A charismatic head surgeon who attracted high-profile doctors to the University of Arizona Medical Center in Tucson says he’s being forced out of his job.
Dr. Rainer Gruessner has filed a 191-page lawsuit in Pima County Superior Court that describes professional rivalries and discord at Southern Arizona’s only top-level trauma center. He’s still head of the UA department of surgery, but he’s been on paid administrative leave since mid-September, records indicate.
A Sept. 19 email to Gruessner that’s part of the court file forbids the surgeon from returning to campus without first making arrangements with UA Medical Center security.
Gruessner’s annual salary, which comes from several sources, including state support for the surgery department and income from clinical practice, is $771,334, UA records show.
Records that are part of the court file indicate the UA is investigating a claim that Gruessner either altered records on transplant procedures himself or directed others to alter them.
Gruessner denies any wrongdoing. Rather, he says in court documents, his suspension is retaliation because he has spoken up about “a climate of fear, retaliation and favoritism” that has developed during College of Medicine Dean Steve Goldschmid’s tenure, resulting in low morale among faculty and staff, and a financial system that rewards Goldschmid’s supporters.
The German-born physician is not asking for any financial damages. Rather, the lawsuit seeks reinstatement of his positions as a tenured professor at the College of Medicine, as chairman of the department of surgery, and as an active staff physician for University Physicians Healthcare, which staffs the UA Medical Center.
Gruessner came to Tucson from the University of Minnesota in 2007 to head the surgery department at the medical school and at the UA Medical Center, an academic teaching hospital in Tucson that is Southern Arizona’s only Level-I trauma center.
As Gruessner expanded both the department and the types of surgeries it performs, he made some significant hires. Among doctors he recruited were Dr. Peter Rhee and Dr. G. Michael Lemole Jr., who became known around the world when they cared for former Rep. Gabrielle Giffords and others wounded in the Jan. 8, 2011, Tucson mass shooting.
Gruessner hired four of six leading members of the medical team that treated the 11 shooting patients taken to the UA Medical Center after the tragedy.
Officials from the UA and the UA Health Network on Tuesday said they do not comment on pending litigation.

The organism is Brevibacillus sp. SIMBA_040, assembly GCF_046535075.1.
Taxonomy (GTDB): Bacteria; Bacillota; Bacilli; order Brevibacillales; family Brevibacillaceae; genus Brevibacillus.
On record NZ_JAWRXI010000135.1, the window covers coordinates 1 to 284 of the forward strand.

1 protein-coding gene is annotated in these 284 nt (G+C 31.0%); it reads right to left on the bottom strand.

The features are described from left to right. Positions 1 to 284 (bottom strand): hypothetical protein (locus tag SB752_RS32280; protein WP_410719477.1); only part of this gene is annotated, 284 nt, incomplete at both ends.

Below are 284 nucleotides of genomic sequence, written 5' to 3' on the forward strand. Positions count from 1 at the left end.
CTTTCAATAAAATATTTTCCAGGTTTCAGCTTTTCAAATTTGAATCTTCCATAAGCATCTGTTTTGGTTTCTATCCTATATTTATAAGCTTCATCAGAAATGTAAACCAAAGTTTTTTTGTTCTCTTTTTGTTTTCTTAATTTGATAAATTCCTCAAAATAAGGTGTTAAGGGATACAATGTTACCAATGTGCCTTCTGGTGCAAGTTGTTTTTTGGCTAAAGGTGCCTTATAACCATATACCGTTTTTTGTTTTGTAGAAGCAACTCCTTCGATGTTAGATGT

“They will file appropriate responses to the lawsuit with the court,” spokeswoman Katie Riley wrote in an email.
“Dr. Gruessner maintains his title as head of the UA department of surgery. He is on paid administrative leave. Dr. Alexander Chiu is the acting head of the department of surgery.”
The number of transplants performed at the UA Medical Center steadily increased after Gruessner began working at the UA. Among other things, he encouraged more use of living donors and performed the hospital’s first living-donor intestinal transplant.
He also helped implement an auto islet cell transplant program for people with pancreatitis, and hired Dr. Horacio Rilo from the University of Cincinnati’s islet transplant program.
However, there was a growing rift between Goldschmid and the department of surgery, Gruessner’s attorneys write.
“Soon after ascending to the deanship in 2009, Dean Goldschmid began progressively withdrawing support for the department of surgery — apparently, the result of a perceived rivalry with Dr. Gruessner and the department of surgery,” a document filed by Gruessner’s attorneys says.
“At the core of the differences between Dean Goldschmid and Dr. Gruessner is a strong disagreement over how to realize the research, educational and clinical objectives of the College of Medicine and its departments.”
A photocopied Sept. 19 memorandum from UA Health Network president and CEO Dr. Michael Waldrum says Gruessner’s administrative leave was prompted by information that he had violated protocol related to transplant records.
Gruessner’s legal action says that, upon reviewing transplant records, he figured out that he should have been listed as the surgeon in more of the transplant cases than the records reflected, and asked a colleague to help fix the problem. But hospital officials say Gruessner “unilaterally” changed a database without the authority to do so.
“The manner in which he (Gruessner) conducted himself put the entire abdominal transplant program at risk,” UA Medical Center attorney Amy J. Gittler wrote in an Oct. 21 memo that’s part of the court file.
Lawyers for Gruessner write that the transplant surgeon tried everything to avoid having to file suit against his joint employers, and did so reluctantly out of concern for his professional future and the wellbeing of his patients.
The UA Medical Center’s transplant program has already suffered, and faculty members have begun interviewing at other institutions, Gruessner says.
The lawsuit was filed Nov. 13. Neal H. Bookspan, one of Gruessner’s Phoenix-based attorneys, did not immediately return a phone call or email Wednesday.